Some of the new biological findings on Earth can inform our search for life elsewhere. Stem cells are a case in point. Even fat may contain stem cells that can be injected into the bloodstream—i.e. set loose to find and repair inflammation in the human body. Knee repair is now done with one’s own stem cells, harvested from healthy bone.
Other advances have been made in the realm of mini-RNA, gene regulation, and the voltage in cell membranes that can determine how large frog brains will grow.
Organisms have been found that tap into the chemical environments of water-rock boundaries as a source of energy. (sciencenews.org April 18, 2015) Add that to the sun, methane and hydrogen sulfide for other sources of energy, and it’s a wonder that life isn’t budding out all over the cosmos.
But that’s old news. You might want to keep a watch on news coming from studies of mole rats. They live to be thirty years old, which is ancient for small rodents, but they remain able to produce offspring. They get along on low levels of oxygen and water (only from tubers and roots they eat) and don’t get cancer. Though they show brain plaques like Alzheimer patients, they don’t suffer cognitive defects and don’t have cardiovascular diseases. Lots to be learned here, perhaps.
New findings also keep coming out of dinosaur finds. Lately, paleontologists found huge then huger sauropods and alligators that walked on two feet. Feathers have verified the dinosaur ancestry of birds, and now Yo Qi has been found—a dinosaur with wings made of skin, like bats.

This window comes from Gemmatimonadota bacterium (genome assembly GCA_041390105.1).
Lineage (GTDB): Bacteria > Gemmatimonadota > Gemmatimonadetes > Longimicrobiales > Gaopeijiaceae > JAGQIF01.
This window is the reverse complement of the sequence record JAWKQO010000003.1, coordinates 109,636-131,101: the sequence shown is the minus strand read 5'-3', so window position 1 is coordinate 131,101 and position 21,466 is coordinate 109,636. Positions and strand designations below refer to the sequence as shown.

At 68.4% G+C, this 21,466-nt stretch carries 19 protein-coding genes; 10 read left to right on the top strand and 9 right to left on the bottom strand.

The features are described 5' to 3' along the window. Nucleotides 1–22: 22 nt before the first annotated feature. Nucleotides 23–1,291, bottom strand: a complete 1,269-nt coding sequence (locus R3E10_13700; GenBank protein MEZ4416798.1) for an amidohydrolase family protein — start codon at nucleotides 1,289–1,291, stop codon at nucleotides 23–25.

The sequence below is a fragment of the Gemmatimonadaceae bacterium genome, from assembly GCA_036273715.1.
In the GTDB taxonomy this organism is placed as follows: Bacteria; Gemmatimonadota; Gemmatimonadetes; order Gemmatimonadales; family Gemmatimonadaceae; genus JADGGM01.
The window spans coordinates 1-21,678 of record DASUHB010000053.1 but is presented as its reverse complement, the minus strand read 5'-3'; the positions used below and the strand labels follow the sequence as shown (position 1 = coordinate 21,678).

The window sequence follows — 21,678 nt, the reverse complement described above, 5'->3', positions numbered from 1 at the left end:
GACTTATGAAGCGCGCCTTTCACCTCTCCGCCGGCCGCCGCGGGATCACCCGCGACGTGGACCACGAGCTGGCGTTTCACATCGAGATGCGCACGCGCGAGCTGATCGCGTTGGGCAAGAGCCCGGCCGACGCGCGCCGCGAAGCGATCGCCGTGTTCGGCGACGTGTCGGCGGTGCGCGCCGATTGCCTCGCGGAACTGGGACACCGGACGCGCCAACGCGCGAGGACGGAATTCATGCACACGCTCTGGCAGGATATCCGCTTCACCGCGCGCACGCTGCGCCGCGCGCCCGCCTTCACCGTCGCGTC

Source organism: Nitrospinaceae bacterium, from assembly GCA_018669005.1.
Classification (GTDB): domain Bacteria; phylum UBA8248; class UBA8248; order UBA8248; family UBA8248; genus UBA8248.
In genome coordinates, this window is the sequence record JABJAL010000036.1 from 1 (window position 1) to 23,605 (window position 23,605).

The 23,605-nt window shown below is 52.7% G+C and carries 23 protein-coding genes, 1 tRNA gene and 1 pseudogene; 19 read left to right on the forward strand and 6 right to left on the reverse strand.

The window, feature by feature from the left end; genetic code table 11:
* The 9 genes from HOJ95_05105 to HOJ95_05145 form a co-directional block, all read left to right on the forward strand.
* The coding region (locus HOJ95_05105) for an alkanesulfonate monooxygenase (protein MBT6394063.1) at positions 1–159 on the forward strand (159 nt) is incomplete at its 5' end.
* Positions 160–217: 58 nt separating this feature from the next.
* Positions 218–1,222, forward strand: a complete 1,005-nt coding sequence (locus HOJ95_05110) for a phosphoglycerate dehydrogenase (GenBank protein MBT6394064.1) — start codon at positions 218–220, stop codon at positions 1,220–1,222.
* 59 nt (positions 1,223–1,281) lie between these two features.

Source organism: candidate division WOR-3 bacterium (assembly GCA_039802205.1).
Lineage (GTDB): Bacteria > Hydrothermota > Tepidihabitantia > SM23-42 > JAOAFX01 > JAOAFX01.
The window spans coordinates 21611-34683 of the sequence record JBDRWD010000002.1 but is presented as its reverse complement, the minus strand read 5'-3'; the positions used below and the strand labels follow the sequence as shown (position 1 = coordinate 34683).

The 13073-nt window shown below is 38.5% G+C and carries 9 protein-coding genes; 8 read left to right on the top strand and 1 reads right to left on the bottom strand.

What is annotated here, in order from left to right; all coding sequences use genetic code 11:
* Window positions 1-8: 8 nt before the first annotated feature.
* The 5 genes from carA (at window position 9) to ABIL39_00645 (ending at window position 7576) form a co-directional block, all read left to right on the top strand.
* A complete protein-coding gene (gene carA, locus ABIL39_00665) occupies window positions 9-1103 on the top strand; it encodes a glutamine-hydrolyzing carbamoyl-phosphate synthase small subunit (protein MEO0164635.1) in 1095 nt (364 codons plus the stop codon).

The point? Life on Earth has been extremely creative, devising ways to survive that are beyond our imagination. Add to our down home observations, the most recent pictures from the ESA comet landing and the Pluto flyby, and we have even more possibilities—remarkably varied environments for life to hunker in and survive.
There’s also more heat out there than we might expect. The Cassini spacecraft has found silicon dioxide grains that had been heated to 90 degree Celsius in the Enceladus subice sea before being sprayed into space through southern cracks in the ice. Time and timing apparently did the trick. But, as these examples make clear, we still have a lot to learn about life here on Earth and potential environments for life on planets and moons elsewhere.
Author of The Archives of Varok
The View Beyond Earth (Book 1. Rewrite of A Place Beyond Man 1975)
The Webs of Varok (Book 2.)
Nautilus silver award 2013 YA
ForeWord finalist 2012 adult SF
The Alien Effect (Book 3.)
An Alien’s Quest–Reconciliation and Hope (Book 4. coming in 2015)
Excerpts, Synopses, Reviews, On Writing, Characters and More-
Other Book Reviews- www.goodreads.com/Cary_Neeper
How the Hen House Turns- www.ladailypost.com
Complexity, Bio, Bibliography and Links- caryneeper.com
Cary's first novel and Webs of Varok prequel A Place Beyond Man was originally published in 1975 by Charles Scribner’s Sons, Dell, and Millington, London. Cary re-released A Place Beyond Man as an Author’s Guild Backinprint edition, now available from online booksellers. Its themes of sustainability and interspecies cooperation have now grown into new adventures for its human, elll and varok family as they travel the alternate 21st century Solar System in the five-volume Archives of Varok, coming from Penscript Publishing House in 2012–2014. Cary’s other works include two musical science fiction comedies “U.F.F.D.A.!” and “Petra and the Jay,” as well as newspaper and magazine articles, essays, short stories, and book reviews for The Christian Science Monitor.